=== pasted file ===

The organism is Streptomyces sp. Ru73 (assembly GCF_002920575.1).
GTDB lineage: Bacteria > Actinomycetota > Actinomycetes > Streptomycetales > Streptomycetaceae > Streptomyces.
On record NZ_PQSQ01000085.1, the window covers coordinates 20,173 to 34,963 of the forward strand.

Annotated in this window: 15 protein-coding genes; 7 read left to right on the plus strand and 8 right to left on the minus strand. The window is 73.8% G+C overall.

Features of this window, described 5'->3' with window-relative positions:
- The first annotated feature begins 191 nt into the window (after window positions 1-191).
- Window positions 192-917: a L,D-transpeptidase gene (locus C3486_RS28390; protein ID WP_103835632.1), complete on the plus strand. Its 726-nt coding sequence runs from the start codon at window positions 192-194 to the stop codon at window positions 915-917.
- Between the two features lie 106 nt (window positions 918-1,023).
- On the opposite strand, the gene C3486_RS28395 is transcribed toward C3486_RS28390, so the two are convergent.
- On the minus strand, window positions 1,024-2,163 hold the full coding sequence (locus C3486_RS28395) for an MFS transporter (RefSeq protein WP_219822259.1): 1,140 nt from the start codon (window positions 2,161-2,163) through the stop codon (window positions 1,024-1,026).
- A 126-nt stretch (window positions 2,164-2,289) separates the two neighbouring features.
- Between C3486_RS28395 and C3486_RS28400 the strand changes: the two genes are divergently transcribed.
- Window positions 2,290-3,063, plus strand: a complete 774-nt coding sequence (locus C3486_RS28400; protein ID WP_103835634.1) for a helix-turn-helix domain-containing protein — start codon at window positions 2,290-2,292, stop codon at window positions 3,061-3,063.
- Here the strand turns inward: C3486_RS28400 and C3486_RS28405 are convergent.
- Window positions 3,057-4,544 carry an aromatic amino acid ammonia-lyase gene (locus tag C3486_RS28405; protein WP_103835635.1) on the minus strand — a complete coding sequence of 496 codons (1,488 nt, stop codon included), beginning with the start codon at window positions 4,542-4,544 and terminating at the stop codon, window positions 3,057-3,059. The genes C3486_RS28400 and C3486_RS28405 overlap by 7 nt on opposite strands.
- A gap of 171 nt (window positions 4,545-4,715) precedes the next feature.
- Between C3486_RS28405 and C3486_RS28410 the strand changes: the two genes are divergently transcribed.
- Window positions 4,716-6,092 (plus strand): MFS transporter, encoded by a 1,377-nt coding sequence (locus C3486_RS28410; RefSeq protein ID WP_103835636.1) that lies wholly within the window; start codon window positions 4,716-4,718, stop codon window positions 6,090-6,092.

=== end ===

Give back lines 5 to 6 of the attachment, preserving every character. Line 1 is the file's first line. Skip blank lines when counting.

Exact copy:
Features of this window, described 5'->3' with window-relative positions:
- The first annotated feature begins 191 nt into the window (after window positions 1-191).